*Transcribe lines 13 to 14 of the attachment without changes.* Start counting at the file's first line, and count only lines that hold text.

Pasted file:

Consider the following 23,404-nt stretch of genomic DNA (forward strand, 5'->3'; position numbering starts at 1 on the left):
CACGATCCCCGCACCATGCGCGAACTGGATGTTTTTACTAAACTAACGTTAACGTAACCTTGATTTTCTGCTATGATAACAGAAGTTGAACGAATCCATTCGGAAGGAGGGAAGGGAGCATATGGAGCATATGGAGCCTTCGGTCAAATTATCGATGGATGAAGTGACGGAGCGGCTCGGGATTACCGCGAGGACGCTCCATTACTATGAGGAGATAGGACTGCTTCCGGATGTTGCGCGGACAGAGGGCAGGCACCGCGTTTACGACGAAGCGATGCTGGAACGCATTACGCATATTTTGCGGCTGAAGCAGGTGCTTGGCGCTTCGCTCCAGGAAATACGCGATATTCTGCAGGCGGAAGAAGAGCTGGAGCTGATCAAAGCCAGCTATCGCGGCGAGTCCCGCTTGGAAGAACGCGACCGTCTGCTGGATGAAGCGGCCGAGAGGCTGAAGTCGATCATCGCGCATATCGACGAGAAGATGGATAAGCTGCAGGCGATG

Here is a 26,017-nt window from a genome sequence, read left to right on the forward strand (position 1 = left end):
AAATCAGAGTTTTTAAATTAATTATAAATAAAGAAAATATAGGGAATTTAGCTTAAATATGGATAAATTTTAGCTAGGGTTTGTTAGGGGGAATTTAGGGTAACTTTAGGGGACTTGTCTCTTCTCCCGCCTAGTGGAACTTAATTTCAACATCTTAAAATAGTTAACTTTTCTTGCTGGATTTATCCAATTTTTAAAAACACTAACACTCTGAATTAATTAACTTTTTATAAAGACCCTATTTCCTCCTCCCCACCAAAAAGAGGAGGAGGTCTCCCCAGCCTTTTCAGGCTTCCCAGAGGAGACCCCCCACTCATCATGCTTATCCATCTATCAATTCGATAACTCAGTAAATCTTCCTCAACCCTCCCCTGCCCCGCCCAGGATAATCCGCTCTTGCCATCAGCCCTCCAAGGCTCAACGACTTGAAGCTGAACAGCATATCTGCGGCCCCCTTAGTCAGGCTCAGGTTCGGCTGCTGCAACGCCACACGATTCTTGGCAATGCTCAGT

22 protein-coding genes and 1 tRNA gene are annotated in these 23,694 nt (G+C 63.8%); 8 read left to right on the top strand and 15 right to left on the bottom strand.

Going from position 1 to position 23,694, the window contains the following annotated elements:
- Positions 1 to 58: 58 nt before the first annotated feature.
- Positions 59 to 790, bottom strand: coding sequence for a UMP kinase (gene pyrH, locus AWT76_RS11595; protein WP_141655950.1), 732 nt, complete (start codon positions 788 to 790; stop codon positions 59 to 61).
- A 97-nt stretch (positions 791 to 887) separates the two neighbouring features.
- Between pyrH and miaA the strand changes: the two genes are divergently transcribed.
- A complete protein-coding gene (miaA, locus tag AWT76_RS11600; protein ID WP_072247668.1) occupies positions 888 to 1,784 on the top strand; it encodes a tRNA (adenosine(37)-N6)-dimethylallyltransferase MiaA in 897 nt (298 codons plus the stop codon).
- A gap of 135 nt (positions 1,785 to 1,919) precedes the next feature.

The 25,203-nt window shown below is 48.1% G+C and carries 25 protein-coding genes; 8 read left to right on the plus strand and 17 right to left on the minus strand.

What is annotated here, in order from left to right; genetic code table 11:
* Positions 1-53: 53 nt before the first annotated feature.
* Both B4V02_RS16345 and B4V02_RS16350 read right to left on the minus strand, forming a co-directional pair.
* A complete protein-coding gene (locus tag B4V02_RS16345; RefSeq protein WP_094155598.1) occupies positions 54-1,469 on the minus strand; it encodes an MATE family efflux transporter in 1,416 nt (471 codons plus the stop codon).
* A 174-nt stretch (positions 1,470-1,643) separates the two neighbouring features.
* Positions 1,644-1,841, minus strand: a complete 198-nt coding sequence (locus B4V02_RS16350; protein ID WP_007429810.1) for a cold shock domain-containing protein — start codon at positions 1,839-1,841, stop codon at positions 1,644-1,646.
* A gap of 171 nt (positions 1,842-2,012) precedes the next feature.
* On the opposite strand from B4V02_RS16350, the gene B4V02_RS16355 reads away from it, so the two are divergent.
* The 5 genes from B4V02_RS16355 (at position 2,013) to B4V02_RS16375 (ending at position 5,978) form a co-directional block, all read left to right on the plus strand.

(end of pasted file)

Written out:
The 25,203-nt window shown below is 48.1% G+C and carries 25 protein-coding genes; 8 read left to right on the plus strand and 17 right to left on the minus strand.

What is annotated here, in order from left to right; genetic code table 11: